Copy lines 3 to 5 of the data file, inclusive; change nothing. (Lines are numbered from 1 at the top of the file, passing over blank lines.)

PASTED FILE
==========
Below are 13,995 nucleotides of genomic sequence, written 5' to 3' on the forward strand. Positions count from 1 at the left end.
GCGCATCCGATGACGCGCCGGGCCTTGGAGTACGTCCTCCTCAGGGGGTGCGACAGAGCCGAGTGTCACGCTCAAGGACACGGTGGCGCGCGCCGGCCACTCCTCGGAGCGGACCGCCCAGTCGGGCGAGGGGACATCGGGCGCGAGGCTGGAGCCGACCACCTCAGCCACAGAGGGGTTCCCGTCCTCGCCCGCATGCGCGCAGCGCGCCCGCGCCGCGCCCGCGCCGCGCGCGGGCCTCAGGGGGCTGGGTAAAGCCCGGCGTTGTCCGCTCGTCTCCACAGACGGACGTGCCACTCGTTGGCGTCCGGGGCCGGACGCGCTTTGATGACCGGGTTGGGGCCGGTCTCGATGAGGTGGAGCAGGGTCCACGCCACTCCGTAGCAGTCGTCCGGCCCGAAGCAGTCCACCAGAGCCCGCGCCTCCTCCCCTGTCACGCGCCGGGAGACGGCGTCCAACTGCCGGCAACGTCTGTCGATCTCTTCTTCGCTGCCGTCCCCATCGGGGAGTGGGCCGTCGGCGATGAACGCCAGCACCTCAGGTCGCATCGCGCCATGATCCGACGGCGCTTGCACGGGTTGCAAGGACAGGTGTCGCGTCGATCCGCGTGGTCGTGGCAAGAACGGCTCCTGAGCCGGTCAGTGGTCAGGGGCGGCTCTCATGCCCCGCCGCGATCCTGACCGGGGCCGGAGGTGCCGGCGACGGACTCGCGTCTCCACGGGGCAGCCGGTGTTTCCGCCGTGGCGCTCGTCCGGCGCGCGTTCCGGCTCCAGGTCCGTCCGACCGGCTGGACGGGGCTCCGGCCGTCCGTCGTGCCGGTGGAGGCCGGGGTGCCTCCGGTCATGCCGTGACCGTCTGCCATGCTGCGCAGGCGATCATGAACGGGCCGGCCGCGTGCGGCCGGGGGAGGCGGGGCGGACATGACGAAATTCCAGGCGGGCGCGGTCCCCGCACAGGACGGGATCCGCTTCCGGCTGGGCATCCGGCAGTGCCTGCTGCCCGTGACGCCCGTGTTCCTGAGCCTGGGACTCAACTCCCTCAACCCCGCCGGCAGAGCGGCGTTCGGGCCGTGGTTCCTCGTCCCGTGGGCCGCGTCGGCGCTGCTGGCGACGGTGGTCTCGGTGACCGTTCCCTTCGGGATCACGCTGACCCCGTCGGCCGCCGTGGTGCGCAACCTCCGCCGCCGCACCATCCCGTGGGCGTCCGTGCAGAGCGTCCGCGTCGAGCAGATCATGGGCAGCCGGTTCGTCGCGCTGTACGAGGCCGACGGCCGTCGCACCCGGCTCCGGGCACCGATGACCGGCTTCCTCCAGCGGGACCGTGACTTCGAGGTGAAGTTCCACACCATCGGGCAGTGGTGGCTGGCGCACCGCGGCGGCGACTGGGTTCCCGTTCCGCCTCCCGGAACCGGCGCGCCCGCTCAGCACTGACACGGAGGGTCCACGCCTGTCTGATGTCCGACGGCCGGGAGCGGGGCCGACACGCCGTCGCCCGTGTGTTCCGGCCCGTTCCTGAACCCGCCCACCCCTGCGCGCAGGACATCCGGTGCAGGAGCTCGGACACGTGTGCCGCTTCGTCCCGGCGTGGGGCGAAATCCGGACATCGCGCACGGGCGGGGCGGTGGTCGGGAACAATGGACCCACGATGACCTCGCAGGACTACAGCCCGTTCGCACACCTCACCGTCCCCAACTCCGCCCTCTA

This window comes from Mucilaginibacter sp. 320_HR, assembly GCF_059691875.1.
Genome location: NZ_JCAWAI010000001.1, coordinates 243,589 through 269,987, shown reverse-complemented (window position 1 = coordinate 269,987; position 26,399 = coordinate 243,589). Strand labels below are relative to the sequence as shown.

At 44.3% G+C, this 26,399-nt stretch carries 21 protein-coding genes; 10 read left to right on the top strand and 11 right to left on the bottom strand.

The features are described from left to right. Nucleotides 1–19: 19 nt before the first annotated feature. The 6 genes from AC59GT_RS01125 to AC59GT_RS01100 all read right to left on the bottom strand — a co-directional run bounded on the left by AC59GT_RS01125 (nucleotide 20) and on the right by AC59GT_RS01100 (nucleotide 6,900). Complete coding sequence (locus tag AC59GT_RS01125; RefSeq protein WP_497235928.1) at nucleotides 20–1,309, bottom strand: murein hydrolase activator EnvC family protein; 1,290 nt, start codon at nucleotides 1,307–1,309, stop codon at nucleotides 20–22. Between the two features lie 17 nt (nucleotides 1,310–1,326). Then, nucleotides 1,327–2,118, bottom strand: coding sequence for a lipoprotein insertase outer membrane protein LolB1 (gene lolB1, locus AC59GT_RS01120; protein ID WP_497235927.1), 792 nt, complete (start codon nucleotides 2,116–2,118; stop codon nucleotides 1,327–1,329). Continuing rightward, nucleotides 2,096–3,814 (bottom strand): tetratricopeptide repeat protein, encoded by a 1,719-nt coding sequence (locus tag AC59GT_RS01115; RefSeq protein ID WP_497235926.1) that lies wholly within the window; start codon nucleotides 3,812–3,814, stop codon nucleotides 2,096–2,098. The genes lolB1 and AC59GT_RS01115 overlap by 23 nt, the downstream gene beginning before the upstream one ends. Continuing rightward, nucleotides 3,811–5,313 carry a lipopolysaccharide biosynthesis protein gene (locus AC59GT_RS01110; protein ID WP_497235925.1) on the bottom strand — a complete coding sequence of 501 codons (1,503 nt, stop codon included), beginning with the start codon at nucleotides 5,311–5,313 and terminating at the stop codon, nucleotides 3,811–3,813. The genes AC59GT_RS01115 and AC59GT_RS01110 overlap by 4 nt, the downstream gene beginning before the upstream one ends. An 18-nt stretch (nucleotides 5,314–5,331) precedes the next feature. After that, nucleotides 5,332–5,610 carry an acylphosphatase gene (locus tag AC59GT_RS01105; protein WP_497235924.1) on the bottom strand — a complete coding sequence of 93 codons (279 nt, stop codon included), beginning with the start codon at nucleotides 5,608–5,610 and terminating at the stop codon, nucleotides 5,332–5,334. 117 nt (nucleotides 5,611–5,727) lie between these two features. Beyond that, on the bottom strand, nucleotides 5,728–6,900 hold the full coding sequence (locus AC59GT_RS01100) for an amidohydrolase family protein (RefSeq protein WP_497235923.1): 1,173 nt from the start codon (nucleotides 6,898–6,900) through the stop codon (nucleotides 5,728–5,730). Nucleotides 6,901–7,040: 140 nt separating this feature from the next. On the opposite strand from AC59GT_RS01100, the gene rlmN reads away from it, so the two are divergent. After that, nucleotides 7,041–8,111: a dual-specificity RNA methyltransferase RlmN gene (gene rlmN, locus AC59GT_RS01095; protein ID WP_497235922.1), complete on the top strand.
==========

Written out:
This window comes from Mucilaginibacter sp. 320_HR, assembly GCF_059691875.1.
Genome location: NZ_JCAWAI010000001.1, coordinates 243,589 through 269,987, shown reverse-complemented (window position 1 = coordinate 269,987; position 26,399 = coordinate 243,589). Strand labels below are relative to the sequence as shown.

At 44.3% G+C, this 26,399-nt stretch carries 21 protein-coding genes; 10 read left to right on the top strand and 11 right to left on the bottom strand.